Researchers at MIT were able to reverse some of the behavioral symptoms of autism in mice by turning on a gene. The findings suggest that treating autism may eventually be as simple as âflicking the switchâ on certain genes. The results of the study may have big implications for future treatment of autism disorders.
Autism affects over 10 million people in the U.S., with roughly one in every 68 children being on the autism spectrum. As well, autism diagnoses have been increasing annually by over 10 percent.
There is no known cause for autism, although it is thought that a combination of genetic and environmental factors may contribute to the disorder.
Autism can have many symptoms. Some people with autism may only have difficulty with social behavior but can otherwise function completely normally. However, people with more severe cases of autism can have major behavioral problems, be unable to communicate, and require constant care and supervision.
Now, in a new study, neuroscientists have reversed some behavioral symptoms of autism in adult mice, including social avoidance and repetitive behavior. After turning on the Shank3 gene in mice, there was a sudden stop to certain autistic symptoms, with the mice becoming more social.
The Shank3 gene is missing in roughly one percent of people with autism. The gene is associated with brain development, and helps neurons to communicate with one another.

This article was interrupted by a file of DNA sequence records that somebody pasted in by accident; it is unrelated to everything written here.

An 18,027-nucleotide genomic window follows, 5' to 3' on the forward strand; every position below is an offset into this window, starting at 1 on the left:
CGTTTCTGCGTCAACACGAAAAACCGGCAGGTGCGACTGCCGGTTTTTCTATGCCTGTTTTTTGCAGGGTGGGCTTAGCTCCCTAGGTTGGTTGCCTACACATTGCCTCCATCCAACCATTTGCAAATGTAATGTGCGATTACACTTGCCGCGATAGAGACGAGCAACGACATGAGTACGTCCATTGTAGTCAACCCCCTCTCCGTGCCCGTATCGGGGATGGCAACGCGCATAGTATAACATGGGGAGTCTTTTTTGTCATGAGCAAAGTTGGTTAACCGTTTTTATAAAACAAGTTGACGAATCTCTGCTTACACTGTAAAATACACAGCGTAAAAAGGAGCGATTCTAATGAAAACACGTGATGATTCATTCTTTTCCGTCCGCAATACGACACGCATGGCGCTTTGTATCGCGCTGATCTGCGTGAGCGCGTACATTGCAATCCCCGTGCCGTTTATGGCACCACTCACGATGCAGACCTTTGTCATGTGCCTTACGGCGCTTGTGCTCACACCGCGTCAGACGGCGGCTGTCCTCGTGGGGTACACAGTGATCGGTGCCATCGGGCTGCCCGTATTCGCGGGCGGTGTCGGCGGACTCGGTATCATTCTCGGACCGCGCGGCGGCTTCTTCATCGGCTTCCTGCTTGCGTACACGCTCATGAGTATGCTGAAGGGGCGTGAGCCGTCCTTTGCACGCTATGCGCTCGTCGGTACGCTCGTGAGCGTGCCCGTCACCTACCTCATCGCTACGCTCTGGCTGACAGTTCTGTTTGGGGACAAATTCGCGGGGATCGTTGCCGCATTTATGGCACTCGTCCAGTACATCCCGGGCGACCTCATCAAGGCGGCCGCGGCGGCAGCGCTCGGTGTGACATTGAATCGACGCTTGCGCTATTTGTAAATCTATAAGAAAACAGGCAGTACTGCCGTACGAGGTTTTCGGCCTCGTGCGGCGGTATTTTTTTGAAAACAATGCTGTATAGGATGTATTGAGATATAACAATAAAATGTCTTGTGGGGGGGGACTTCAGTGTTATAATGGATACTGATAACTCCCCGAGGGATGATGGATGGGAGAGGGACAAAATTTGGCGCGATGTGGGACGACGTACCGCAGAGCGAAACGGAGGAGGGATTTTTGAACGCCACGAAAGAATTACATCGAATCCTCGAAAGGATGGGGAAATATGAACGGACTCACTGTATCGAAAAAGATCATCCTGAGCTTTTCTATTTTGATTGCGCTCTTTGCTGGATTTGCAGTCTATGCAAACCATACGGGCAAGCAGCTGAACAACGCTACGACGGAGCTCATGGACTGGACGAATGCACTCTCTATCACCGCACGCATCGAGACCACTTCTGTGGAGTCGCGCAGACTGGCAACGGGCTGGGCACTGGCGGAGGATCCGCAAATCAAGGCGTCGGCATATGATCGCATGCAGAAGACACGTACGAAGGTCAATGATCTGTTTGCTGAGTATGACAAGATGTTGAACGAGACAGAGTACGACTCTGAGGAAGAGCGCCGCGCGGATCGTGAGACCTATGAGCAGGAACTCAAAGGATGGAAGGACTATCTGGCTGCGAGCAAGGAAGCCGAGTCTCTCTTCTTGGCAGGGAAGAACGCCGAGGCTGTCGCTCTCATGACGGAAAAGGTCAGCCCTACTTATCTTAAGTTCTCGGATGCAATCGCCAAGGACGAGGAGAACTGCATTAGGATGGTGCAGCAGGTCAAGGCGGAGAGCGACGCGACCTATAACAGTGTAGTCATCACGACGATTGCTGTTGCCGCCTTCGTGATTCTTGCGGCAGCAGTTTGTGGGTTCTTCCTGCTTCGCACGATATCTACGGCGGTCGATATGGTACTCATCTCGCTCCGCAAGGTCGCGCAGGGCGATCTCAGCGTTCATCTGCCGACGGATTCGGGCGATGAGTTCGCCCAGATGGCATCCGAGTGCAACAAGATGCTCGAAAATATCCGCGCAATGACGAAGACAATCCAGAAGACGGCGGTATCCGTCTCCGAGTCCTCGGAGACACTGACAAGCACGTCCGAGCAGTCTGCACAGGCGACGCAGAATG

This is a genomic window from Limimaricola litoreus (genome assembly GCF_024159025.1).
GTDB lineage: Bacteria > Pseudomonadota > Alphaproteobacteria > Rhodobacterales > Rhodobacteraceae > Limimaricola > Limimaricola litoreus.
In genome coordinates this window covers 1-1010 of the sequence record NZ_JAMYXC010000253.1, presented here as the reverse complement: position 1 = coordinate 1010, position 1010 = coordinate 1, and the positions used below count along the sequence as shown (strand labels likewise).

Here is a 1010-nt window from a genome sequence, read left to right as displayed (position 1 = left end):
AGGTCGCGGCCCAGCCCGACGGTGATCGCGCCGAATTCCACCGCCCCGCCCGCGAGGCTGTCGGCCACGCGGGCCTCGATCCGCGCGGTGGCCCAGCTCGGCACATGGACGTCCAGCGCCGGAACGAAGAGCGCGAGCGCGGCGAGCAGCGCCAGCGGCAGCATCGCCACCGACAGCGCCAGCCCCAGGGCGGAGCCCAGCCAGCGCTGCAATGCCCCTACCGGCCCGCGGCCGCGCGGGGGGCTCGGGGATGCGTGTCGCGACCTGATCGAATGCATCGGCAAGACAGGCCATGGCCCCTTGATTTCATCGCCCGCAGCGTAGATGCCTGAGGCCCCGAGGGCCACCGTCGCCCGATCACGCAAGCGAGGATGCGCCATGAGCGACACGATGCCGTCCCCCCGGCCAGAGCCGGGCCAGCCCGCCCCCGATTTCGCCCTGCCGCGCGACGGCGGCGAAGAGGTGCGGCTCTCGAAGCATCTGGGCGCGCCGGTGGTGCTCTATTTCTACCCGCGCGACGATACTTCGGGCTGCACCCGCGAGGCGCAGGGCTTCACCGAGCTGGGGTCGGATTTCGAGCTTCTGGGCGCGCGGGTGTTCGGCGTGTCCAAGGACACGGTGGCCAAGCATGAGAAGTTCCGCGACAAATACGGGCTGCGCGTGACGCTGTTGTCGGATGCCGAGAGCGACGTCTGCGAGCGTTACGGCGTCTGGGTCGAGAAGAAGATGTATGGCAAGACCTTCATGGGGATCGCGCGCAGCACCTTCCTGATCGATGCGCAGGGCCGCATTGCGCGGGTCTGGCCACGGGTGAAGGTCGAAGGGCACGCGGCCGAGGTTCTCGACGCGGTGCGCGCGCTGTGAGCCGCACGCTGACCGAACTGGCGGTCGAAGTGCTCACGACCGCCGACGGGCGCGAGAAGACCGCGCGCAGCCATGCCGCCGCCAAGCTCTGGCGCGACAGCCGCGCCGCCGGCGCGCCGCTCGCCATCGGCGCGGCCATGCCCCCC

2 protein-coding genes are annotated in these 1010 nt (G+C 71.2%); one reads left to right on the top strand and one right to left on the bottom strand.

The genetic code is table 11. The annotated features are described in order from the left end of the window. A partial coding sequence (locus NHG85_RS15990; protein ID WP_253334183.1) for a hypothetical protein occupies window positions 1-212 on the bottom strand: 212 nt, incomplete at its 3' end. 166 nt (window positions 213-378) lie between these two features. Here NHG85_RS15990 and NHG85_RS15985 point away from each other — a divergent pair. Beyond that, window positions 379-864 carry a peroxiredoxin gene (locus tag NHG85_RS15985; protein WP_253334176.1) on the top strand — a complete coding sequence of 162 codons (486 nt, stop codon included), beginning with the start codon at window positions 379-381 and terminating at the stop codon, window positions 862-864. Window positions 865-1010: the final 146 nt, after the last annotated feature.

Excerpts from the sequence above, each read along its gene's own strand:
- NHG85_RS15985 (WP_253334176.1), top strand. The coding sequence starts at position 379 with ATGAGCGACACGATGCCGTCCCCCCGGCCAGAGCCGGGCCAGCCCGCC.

In previous studies, researcher Guoping Feng found that mice missing Shank3 or with defective Shank3 had damage in their brain. In fact, the synapses of their brain had a reduced density of dendritic spines, which help neurons transmit signals.
To perform the new study, the researchers genetically engineered mice with the Shank3 gene turned off. The gene could be turned back on using a medication.
Once the mice were between 2.5 to four months of age, making them young adults, the researchers turned the Shank3 gene back on.
Not only did some symptoms of autism completely reverse, but turning on the Shank3 gene also caused an increase in the density of dendritic spines within the brain. The result showed that the miceâs brain could make a dramatic recovery and that damage could be reversed.
However, the study also found that some symptoms in the mice could not be reversed. Even after turning on the Shank3 gene, the mice still suffered from anxiety and motor coordination issues. It is thought that these symptoms may be due to irreversible changes or damage in the brain.
If the Shank3 gene was turned on earlier in the mouseâs life, the researchers found that anxiety and motor coordination improved. This suggests that earlier treatment may be more effective for autism, and some symptoms may be permanent after a certain point.
The researchers are hoping that the results of the study will lead to new treatments for people with autism spectrum disorders.
Sources for Todayâs Article:
Feng, Guoping, et al, âAdult restoration of Shank3 expression rescues selective autistic-like phenotypes,â Nature, 2016; doi: 10.1038/nature16971.
âWhat is Autism?â Autism Speaks, https://www.autismspeaks.org/what-autism.